How to Write a Great College Essay

Writing an Academic Term Essay to Get a Good Grade

Learning how to write an excellent essay not only makes the difference between a bad grade and a good grade; it’s a valuable student life skill that makes college easier.

Many students think that the best way to write an academic essay is to demonstrate knowledge of all the material covered in class. Being a free essay writer, I can say that it’s not usually a useful way to approach the assignment. What instructors usually look for, unless they say otherwise, his comprehensive knowledge of the material: in other words, they’re looking for essays that demonstrate a full understanding.

Learn the recipe for a great academic essay and success will follow.

The Difference Between an Academic Essay

An essay is often written in personal terms and uses the first-person (language referring to “I,” “me” and “my”.) This kind of language is less formal than the kind of language expected in an academic essay. Academic essays should be written in the third person; they should address a particular topic, center on that topic, and stick to it very closely throughout.

The First Paragraph and Central Topic of a College Essay

In high school or middle school, students are often asked to write a “topic sentence.” College essays are more complex, and this way of addressing the topic is usually too simplistic and shallow for a college essay. Instead, devote the first paragraph to defining the topic and the scope and range of the essay.

This can be the most important part of a good academic essay. This paragraph needs to tell the reader what kind of essay they’re about to read, without getting either too general or too specific. As a rule of thumb, if an aspect of the topic is not addressed in the essay, it should not be mentioned in the first paragraph; but the first paragraph shouldn’t duplicate detailed content from later in the essay, either. It definitely should not mention unrelated trivia about the subject, or try to offer an irrelevant, catchy “hook.”

A good introductory paragraph simply tells readers what they will learn from continuing to read the essay. It introduces the subject, briefly touches on important aspects of the topic as covered in the essay, and summarizes the conclusion the author has reached.

Paragraph Structure in an Academic Essay

Each paragraph should be an essay in microcosm: it should introduce its subject, touch on the important elements and make a definitive or conclusive statement that closes the paragraph. Ideally, this conclusion leads to the next relevant aspect of the overall essay topic.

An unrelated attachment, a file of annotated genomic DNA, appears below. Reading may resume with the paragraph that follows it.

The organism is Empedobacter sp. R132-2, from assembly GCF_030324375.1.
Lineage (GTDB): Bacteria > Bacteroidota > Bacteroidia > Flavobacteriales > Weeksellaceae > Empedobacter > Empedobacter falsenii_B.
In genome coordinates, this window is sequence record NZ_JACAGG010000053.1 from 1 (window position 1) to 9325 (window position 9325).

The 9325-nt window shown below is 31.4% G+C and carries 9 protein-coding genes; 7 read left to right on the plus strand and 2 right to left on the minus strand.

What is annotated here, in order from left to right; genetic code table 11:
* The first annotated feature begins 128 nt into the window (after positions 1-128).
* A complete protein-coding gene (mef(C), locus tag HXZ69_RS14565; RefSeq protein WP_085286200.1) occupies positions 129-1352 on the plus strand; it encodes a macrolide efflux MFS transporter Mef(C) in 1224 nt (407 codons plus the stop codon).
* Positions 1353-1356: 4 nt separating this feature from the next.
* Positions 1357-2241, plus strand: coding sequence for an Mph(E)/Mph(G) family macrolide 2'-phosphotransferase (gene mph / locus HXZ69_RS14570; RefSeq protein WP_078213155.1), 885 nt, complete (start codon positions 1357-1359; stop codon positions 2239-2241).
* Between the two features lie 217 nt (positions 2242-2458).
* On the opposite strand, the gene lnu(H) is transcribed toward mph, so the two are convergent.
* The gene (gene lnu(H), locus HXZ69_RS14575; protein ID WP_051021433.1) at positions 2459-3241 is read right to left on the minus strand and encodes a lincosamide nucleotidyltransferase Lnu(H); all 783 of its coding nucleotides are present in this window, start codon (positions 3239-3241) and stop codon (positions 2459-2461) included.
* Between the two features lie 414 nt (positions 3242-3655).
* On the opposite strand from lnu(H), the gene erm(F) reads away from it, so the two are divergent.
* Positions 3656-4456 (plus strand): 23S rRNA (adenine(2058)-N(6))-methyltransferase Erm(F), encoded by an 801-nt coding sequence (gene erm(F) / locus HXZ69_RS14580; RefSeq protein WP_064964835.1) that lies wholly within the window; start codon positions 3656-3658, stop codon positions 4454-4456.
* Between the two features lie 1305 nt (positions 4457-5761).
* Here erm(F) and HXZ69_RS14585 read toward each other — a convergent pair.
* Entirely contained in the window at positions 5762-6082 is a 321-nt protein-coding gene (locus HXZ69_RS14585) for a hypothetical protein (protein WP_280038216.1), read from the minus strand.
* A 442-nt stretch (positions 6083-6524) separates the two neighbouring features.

The paragraphs in the body of the essay should be where details are covered. Touching on information that is not found in the textbook will often win points; make sure to leave a footnote at the end, revealing the source of this information.

Imagine an essay as a box divided into compartments. A refrigerator contains food, but the food isn’t all thrown together: there’s a vegetable drawer, a beverage shelf, a butter case, and a meat and cheese drawer. Each drawer is organized independently, but they all contribute to a balanced meal.

Rhetorical Tips

Avoid grandstanding. This kind of thing is recognizable and groan-worthy to teachers: “At the end of the day, we can all recognize that poverty is a terrible problem…” Of course, poverty is a terrible problem, and by saying something everybody knows, the student is saying nothing at all. That sentence could be replaced by a fact about poverty and an implication of that fact: “With X percent of mothers receiving food stamps, the economic situation for families is unsustainable.”

Avoid irrelevant digressions. This is one of how essays are different from essays: in an essay, the reader is carried by the momentum of the writer’s character. In an essay, the reader is looking for a clear treatment of a single topic.

Avoid saying the same thing over and over again. “Violence in inner cities is a real problem. Because X, Y, and Z, we know that violence is a problem. Furthermore, the problem of violence…” A smart professor won’t look kindly on filler.

About the author: Diane H. Wong is a search engine optimization specialist and business coach. Besides, she is a research paper writer DoMyWriting so she prefers to spend her spare time working out marketing strategies. In this case, she has an opportunity to share her experience with others and keep up with advancing technologies.